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Facebook confirms data-sharing partnership with Chinese Firms

June 7, 2018 • Top Stories

Huawei was able to access Facebook data to get the leading social network's applications to perform on smartphones, according to the California-based company.ddressed Facebook's annual developers conference in San Jose, California

Huawei was able to access Facebook data to get the leading social network’s applications to perform on smartphones, according to the California-based company.

Social Networking service company, Facebook has confirmed on Tuesday, 05 June 2018 that a Chinese phone maker deemed a national security threat by the US was among companies given access to data on users.

According to reports by The New York Times, Huawei was able to access Facebook data to get the social network’s applications to perform on smartphones, according to the California-based company.

The agreements gave the Chinese firms some access to users’ data to help them build Facebook “experiences” on their own platforms.

“Facebook along with many other US tech companies have worked with them and other Chinese manufacturers to integrate their services onto these phones,” Facebook mobile partnerships leader Francisco Varela said in a statement.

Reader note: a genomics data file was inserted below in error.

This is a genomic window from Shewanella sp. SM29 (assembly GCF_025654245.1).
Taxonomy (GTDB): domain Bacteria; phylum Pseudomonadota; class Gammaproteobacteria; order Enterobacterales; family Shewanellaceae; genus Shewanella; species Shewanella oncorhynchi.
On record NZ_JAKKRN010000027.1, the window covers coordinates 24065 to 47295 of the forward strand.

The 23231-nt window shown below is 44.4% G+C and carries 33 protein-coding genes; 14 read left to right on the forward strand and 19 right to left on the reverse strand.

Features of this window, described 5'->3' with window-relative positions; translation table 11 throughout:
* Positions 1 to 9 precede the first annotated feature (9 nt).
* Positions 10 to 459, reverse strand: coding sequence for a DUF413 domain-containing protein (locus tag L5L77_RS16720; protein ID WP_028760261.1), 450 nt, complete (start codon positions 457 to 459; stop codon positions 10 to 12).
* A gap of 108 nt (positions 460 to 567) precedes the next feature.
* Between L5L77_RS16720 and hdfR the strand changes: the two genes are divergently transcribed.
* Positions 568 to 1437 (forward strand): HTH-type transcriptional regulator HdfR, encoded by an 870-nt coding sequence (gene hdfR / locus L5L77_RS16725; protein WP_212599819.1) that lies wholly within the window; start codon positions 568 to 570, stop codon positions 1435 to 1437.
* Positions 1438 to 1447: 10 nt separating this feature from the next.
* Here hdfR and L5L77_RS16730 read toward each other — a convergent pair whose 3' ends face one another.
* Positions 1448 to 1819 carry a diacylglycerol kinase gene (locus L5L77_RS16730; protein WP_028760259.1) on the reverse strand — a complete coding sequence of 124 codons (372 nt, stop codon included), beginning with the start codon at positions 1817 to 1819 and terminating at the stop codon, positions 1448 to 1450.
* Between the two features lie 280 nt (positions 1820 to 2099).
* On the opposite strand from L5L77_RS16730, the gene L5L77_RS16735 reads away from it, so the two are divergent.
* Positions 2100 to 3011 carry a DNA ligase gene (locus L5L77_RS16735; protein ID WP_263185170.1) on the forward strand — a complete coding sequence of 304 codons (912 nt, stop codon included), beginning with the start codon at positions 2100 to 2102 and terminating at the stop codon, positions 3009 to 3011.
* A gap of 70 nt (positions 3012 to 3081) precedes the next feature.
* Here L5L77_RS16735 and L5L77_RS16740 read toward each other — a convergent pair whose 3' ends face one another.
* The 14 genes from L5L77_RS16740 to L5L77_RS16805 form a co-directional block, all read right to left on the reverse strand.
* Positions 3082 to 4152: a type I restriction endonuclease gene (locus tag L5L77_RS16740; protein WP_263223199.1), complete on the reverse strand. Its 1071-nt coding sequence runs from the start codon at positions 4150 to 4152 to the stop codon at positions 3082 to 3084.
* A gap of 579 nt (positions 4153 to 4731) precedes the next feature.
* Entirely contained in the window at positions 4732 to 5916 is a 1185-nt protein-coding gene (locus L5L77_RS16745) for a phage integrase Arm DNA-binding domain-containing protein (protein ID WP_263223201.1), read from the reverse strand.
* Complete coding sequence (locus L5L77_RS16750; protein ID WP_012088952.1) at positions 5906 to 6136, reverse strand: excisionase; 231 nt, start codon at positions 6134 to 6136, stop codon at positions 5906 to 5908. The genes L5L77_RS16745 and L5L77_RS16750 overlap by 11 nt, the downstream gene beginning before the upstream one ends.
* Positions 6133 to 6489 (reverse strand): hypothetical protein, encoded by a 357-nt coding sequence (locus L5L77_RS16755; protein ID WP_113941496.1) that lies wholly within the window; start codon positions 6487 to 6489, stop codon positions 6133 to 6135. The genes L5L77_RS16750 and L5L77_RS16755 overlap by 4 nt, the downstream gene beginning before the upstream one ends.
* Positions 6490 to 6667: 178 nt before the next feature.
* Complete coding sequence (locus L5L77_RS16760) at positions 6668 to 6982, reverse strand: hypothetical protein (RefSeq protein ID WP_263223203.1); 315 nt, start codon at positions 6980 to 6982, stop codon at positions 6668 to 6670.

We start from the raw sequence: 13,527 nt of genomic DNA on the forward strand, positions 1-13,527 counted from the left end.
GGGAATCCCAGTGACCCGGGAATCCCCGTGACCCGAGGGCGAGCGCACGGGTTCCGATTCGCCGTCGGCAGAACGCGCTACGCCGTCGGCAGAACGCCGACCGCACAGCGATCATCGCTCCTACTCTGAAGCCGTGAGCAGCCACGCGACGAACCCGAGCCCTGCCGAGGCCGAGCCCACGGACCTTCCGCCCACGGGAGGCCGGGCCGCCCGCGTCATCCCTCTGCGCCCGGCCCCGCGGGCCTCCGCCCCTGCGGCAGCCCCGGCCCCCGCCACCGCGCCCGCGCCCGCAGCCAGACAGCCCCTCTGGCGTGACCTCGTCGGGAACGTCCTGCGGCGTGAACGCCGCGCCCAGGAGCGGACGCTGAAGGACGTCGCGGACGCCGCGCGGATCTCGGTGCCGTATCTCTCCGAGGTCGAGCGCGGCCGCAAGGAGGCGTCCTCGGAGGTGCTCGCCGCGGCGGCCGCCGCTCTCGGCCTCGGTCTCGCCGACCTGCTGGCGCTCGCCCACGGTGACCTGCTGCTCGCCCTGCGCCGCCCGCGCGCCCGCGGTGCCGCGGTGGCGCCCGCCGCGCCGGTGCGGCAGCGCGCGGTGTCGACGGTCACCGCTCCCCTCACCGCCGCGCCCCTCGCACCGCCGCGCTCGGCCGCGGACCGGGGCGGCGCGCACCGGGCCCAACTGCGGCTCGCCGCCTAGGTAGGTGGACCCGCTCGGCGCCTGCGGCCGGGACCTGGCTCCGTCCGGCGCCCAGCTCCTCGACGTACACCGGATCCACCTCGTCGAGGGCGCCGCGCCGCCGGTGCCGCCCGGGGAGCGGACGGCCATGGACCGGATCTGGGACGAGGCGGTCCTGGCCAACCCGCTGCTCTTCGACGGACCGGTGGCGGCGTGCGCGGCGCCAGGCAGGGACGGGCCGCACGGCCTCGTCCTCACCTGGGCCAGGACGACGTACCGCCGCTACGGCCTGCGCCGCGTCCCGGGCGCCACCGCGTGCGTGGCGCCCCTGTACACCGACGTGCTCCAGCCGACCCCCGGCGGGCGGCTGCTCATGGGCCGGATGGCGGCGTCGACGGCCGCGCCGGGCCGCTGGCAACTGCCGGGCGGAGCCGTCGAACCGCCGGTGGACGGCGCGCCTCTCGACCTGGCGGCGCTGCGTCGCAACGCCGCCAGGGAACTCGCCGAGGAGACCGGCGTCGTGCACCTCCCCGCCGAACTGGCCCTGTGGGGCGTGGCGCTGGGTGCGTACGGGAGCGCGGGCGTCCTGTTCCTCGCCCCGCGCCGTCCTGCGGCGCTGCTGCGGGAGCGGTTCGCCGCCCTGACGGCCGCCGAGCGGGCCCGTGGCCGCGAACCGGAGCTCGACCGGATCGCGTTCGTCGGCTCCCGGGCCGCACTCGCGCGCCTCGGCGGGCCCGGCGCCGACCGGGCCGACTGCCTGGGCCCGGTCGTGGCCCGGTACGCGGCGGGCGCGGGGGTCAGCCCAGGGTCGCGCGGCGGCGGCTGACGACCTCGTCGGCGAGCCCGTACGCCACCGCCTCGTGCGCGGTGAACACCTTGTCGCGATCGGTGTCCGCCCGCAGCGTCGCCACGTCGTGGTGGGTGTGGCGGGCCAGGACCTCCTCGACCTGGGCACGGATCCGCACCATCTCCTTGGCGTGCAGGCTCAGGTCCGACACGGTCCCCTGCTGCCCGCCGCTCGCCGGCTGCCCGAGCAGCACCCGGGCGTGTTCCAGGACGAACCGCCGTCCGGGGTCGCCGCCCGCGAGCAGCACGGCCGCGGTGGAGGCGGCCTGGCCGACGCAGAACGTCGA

“Given the interest from Congress, we wanted to make clear that all the information from these integrations with Huawei was stored on the device, not on Huawei’s servers.”

Facebook also had data access deals with Lenovo, OPPO and TCL of China, according to Varela.

However, Facebook said that it does not know of any privacy abuse by cellphone makers who years ago were able to gain access to personal data on users and their friends. The social media leader said it “disagreed” with the conclusions of a New York Times report that found that the device makers could access information on Facebook users’ friends without their explicit consent.

But the report raised concerns that massive databases on users and their friends — including personal data and photographs could be in the hands of device makers.

Huawei maintains that its products “meet the highest standards of security, privacy and engineering in every country we operate,” and that “no government has ever asked us to compromise the security or integrity of any of our networks or devices.”

The company is already under scrutiny over how it uses members’ information and has been blocked in China since 2009 but the company has been trying to find other ways to access the massive potential market.

By Neo Sesinye
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